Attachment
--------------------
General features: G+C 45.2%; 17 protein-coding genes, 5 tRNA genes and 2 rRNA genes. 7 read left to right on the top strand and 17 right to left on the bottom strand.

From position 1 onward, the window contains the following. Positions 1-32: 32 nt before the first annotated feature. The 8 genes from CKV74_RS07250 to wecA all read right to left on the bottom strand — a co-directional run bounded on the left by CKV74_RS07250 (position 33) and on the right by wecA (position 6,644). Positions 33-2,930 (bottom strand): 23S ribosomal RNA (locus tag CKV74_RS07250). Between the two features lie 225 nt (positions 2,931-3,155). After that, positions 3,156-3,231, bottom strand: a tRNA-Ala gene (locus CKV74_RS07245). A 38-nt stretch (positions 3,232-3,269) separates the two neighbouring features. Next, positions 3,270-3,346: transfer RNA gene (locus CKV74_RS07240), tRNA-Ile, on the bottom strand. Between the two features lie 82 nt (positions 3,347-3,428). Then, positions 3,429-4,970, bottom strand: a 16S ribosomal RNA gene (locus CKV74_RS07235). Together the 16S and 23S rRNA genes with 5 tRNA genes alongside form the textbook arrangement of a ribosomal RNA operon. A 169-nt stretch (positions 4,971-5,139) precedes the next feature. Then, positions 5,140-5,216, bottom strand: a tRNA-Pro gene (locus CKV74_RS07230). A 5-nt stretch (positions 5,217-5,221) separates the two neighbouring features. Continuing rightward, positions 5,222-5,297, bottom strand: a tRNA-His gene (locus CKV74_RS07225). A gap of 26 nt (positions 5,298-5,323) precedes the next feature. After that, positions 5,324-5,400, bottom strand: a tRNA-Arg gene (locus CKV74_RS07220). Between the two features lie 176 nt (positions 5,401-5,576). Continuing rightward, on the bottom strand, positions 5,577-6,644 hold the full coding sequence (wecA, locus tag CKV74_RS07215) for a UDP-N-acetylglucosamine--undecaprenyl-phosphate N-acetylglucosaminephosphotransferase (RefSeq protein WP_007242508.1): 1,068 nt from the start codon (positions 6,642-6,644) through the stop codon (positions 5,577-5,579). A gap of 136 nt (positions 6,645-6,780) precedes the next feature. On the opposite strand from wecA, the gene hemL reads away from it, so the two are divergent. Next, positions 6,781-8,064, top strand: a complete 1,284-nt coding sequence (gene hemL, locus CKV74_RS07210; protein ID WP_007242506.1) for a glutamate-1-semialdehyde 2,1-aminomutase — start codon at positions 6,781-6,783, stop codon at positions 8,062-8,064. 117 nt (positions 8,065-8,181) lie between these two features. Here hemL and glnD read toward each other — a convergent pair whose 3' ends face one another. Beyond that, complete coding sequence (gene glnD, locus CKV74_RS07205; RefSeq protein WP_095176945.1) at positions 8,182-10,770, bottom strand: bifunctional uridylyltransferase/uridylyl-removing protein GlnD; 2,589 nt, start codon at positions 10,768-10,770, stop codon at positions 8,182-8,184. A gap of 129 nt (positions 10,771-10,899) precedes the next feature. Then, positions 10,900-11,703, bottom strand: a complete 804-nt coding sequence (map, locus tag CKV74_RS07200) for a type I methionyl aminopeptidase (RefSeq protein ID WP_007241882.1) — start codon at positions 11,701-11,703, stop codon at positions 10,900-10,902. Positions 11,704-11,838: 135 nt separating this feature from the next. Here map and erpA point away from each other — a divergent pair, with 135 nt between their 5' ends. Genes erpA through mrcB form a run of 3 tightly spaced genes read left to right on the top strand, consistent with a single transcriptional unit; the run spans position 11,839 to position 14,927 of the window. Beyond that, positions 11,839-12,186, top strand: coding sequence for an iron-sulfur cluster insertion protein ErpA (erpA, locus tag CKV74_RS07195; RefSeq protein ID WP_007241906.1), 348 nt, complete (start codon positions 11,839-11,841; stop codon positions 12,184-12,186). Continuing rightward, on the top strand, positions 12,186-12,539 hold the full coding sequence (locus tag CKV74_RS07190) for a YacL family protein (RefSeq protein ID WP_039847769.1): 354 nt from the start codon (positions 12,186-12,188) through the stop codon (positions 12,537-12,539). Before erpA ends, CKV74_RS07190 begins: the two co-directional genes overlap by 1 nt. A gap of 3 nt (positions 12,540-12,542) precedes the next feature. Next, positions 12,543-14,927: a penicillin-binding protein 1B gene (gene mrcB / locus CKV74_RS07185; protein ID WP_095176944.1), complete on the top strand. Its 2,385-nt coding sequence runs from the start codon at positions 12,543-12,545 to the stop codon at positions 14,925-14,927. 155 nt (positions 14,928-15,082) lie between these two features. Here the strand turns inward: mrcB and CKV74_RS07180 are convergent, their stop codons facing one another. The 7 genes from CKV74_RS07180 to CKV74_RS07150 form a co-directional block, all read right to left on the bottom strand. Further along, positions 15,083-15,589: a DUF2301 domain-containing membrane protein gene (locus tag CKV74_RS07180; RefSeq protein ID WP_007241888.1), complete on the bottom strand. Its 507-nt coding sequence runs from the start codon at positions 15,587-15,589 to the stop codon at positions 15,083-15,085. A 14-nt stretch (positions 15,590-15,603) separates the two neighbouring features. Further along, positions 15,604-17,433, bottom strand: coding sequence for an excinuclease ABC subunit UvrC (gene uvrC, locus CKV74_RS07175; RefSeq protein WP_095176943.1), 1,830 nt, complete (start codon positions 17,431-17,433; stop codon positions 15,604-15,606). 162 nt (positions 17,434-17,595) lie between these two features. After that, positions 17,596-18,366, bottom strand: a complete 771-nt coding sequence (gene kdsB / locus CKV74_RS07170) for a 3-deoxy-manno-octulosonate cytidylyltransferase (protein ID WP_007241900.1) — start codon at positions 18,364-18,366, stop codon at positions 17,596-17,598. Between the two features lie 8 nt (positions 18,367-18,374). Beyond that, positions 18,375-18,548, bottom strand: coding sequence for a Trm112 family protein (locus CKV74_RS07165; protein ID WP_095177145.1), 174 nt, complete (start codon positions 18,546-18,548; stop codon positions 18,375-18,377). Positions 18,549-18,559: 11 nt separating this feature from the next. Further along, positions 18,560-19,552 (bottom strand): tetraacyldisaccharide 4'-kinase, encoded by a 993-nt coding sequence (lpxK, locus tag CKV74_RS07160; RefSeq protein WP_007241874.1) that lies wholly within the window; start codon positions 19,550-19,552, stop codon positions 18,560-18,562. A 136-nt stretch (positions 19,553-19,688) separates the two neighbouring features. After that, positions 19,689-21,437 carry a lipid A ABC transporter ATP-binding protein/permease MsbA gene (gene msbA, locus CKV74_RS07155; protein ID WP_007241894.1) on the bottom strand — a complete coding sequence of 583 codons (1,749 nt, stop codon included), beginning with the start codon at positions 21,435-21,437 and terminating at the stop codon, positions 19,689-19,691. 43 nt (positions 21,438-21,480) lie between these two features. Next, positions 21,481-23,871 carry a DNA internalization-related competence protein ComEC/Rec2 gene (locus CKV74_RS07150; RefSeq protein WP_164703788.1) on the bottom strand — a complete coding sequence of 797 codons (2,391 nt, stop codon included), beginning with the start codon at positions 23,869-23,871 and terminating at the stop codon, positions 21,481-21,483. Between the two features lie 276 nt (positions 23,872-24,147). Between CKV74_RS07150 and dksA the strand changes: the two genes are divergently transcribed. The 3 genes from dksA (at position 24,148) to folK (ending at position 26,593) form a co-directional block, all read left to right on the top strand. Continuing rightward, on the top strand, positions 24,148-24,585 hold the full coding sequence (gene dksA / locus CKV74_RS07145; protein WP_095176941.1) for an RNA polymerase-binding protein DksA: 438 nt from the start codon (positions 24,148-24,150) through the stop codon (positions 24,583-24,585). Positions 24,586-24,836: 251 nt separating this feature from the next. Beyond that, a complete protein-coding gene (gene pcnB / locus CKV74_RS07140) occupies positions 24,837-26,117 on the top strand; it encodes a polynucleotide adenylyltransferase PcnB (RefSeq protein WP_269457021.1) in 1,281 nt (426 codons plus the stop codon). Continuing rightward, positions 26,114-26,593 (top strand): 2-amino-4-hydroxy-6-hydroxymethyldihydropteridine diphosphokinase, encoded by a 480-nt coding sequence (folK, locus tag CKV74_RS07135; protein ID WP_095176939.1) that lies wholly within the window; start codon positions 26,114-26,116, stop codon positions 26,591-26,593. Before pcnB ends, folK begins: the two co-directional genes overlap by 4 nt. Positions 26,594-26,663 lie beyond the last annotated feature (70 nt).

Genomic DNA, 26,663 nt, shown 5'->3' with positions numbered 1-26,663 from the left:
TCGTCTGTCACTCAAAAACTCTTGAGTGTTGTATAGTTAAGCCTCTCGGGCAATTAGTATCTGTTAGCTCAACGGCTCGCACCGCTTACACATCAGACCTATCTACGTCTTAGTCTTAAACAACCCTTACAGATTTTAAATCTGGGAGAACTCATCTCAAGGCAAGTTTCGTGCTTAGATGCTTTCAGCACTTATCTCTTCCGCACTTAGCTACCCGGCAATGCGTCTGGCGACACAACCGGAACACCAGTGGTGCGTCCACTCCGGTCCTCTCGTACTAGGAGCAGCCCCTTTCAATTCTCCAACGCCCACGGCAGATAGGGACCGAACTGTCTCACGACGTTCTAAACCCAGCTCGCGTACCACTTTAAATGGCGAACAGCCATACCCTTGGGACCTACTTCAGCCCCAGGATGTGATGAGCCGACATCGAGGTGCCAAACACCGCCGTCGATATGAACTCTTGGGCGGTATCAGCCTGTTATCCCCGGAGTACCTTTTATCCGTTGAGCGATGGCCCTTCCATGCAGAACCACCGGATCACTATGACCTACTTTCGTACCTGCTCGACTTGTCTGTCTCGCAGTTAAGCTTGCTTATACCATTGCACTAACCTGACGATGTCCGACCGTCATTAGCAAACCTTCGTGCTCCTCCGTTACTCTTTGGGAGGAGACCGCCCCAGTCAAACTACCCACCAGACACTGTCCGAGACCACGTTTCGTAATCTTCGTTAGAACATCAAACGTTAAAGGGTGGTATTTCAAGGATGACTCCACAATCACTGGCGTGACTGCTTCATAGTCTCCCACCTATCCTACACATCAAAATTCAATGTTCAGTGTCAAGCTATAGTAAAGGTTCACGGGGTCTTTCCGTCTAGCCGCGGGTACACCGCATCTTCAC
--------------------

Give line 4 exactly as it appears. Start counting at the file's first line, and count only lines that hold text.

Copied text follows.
TCGTCTGTCACTCAAAAACTCTTGAGTGTTGTATAGTTAAGCCTCTCGGGCAATTAGTATCTGTTAGCTCAACGGCTCGCACCGCTTACACATCAGACCTATCTACGTCTTAGTCTTAAACAACCCTTACAGATTTTAAATCTGGGAGAACTCATCTCAAGGCAAGTTTCGTGCTTAGATGCTTTCAGCACTTATCTCTTCCGCACTTAGCTACCCGGCAATGCGTCTGGCGACACAACCGGAACACCAGTGGTGCGTCCACTCCGGTCCTCTCGTACTAGGAGCAGCCCCTTTCAATTCTCCAACGCCCACGGCAGATAGGGACCGAACTGTCTCACGACGTTCTAAACCCAGCTCGCGTACCACTTTAAATGGCGAACAGCCATACCCTTGGGACCTACTTCAGCCCCAGGATGTGATGAGCCGACATCGAGGTGCCAAACACCGCCGTCGATATGAACTCTTGGGCGGTATCAGCCTGTTATCCCCGGAGTACCTTTTATCCGTTGAGCGATGGCCCTTCCATGCAGAACCACCGGATCACTATGACCTACTTTCGTACCTGCTCGACTTGTCTGTCTCGCAGTTAAGCTTGCTTATACCATTGCACTAACCTGACGATGTCCGACCGTCATTAGCAAACCTTCGTGCTCCTCCGTTACTCTTTGGGAGGAGACCGCCCCAGTCAAACTACCCACCAGACACTGTCCGAGACCACGTTTCGTAATCTTCGTTAGAACATCAAACGTTAAAGGGTGGTATTTCAAGGATGACTCCACAATCACTGGCGTGACTGCTTCATAGTCTCCCACCTATCCTACACATCAAAATTCAATGTTCAGTGTCAAGCTATAGTAAAGGTTCACGGGGTCTTTCCGTCTAGCCGCGGGTACACCGCATCTTCAC